I visited the city of Nagaokakyo in Kyoto Prefecture last month after I heard of a mythical guardian deity that has an older history of warding off epidemics than the legendary creature Amabie.

In Japanese mythology, Somin Shorai was a poor man but he still provided a night's lodging to the god Susanoo no Mikoto and went out of his way to make his stay comfortable.

Susanoo rewarded Somin by protecting him and his descendants forever from pestilence.

Based on this folklore, the custom was born of writing "Descendants of Somin Shorai" on cards and using them as talismans to ward off disease.

The oldest such relic in existence, a "mokkan" strip of wood bearing that inscription, dates back to the eighth century. It was excavated 20 years ago in Nagaokakyo by a team led by Minao Nakajima, 55, a researcher at the city's archaeological operations center.

While the new coronavirus pandemic raged last summer, the center redesigned the amulet, the oldest of its kind in Japan, into pinback buttons and started giving them to visitors for free.

Folklore about Somin has survived in various parts of Japan.

"Amabie is no match for Somin in the length of history as well as the extent of recognition," said Hiromi Shimada, 67, a scholar of religious studies.

In Kyoto, "chimaki" steamed dumplings bearing Somin's name are served during the annual Gion Festival. And Iwate Prefecture's traditional Somin Festival is held to pray for an abundant harvest and protection from disease and misfortune.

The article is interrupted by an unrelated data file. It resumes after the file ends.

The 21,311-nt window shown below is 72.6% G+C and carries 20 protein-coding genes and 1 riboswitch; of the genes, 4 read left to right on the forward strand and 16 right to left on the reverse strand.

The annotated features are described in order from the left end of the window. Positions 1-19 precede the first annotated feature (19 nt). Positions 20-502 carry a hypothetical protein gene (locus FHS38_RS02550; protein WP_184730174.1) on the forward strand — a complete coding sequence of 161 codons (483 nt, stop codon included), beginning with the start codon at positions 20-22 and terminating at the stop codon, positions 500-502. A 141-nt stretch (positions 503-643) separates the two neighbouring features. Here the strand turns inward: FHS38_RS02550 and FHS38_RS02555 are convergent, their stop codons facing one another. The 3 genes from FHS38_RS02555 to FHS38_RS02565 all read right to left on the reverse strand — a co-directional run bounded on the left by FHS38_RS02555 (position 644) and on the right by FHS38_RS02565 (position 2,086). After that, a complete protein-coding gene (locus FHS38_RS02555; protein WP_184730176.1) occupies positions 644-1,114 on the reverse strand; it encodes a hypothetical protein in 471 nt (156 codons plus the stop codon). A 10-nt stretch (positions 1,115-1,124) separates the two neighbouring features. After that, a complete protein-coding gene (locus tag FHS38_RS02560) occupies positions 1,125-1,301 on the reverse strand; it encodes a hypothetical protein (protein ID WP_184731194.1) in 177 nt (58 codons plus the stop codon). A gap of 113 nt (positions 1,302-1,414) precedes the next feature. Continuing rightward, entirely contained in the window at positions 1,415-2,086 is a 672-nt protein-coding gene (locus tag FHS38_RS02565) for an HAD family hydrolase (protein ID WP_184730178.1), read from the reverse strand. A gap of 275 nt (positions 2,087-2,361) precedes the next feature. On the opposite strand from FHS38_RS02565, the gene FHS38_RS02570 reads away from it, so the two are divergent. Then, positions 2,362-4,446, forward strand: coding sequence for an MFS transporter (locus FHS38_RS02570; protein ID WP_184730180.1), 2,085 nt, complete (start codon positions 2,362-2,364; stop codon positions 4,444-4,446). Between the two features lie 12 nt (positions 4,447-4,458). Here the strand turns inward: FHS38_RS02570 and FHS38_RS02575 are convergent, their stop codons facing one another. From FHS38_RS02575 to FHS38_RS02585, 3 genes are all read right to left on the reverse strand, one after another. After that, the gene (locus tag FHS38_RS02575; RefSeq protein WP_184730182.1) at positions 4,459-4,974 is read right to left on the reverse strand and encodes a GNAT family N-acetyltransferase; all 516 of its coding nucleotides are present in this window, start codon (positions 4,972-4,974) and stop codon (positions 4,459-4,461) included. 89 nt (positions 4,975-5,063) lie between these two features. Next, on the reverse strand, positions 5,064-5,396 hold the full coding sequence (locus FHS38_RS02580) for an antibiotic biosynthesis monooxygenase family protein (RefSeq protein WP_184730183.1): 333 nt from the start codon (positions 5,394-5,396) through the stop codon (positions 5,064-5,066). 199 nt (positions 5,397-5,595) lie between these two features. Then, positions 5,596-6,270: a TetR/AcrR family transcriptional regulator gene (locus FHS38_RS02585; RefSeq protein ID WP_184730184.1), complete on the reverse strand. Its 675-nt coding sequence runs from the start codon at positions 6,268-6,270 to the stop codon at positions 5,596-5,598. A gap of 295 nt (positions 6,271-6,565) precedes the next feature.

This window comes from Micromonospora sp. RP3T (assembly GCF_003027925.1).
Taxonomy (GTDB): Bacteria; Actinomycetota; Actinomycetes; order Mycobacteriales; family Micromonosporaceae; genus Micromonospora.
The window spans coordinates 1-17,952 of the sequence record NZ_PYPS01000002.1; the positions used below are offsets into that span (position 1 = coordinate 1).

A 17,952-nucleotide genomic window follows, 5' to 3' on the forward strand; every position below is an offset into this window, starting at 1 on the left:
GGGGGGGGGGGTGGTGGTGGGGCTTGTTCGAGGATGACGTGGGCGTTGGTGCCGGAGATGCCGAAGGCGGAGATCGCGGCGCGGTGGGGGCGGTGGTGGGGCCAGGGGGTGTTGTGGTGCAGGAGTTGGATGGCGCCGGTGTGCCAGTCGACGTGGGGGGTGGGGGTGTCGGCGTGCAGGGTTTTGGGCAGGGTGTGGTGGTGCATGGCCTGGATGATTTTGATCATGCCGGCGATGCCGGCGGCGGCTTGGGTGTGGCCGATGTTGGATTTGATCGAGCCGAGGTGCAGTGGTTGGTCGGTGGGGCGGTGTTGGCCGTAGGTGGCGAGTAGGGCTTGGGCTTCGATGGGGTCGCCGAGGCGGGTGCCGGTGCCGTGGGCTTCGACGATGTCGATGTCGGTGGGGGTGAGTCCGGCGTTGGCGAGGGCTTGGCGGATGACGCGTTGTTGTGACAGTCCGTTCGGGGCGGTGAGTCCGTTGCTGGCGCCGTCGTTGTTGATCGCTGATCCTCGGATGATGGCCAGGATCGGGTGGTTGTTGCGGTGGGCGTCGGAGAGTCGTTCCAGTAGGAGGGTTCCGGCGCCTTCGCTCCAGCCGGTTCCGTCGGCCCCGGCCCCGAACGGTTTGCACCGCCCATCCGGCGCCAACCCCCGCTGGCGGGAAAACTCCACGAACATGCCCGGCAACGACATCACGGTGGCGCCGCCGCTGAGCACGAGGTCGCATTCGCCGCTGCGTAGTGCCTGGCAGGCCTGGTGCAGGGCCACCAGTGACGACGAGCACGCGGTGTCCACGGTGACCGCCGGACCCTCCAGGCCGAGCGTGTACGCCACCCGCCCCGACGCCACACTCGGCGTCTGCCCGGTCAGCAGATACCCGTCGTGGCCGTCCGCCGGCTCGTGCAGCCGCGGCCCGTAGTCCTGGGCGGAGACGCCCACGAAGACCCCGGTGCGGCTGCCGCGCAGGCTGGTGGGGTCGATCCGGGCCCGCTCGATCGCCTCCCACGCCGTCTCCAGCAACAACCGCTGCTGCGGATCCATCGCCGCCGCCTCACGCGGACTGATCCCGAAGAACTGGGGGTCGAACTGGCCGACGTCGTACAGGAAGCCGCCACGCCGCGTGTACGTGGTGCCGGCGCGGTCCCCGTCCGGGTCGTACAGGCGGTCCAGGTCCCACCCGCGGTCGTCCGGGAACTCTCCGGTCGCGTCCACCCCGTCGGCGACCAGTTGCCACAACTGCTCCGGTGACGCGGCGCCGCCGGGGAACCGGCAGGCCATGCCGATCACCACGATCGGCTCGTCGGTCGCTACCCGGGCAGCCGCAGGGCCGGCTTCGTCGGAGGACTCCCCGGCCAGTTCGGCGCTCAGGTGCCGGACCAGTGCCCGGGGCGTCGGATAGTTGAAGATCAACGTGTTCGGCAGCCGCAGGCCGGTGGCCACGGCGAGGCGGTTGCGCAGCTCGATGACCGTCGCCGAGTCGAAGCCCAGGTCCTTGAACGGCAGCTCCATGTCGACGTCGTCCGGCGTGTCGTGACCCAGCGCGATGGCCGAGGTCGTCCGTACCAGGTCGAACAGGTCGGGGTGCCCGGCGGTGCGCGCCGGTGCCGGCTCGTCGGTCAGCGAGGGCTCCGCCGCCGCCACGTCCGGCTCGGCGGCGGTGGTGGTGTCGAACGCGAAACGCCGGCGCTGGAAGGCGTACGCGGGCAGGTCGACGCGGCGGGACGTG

According to "A Journal of the Plague Year" by English writer Daniel Defoe (1660-1731), terrified Londoners posted the "abracadabra" incantation on their doorways to ward off pestilence during the Great Plague of London (1665-1666).

And "akabeko," a traditional toy from the Aizu region of Fukushima Prefecture, has served traditionally as an amulet against infectious diseases and is said to have protected children from smallpox.

Come to think of it, people around the world and throughout history have always turned to some sort of superstitious practice in times of crisis, ranging from chanting incantations to holding on to good luck charms and even praying to mythical creatures.

Are we to scoff at them for their silly superstition? We still don't have a fail-safe countermeasure against COVID-19.

--The Asahi Shimbun, Jan. 6

* * *

Vox Populi, Vox Dei is a popular daily column that takes up a wide range of topics, including culture, arts and social trends and developments. Written by veteran Asahi Shimbun writers, the column provides useful perspectives on and insights into contemporary Japan and its culture.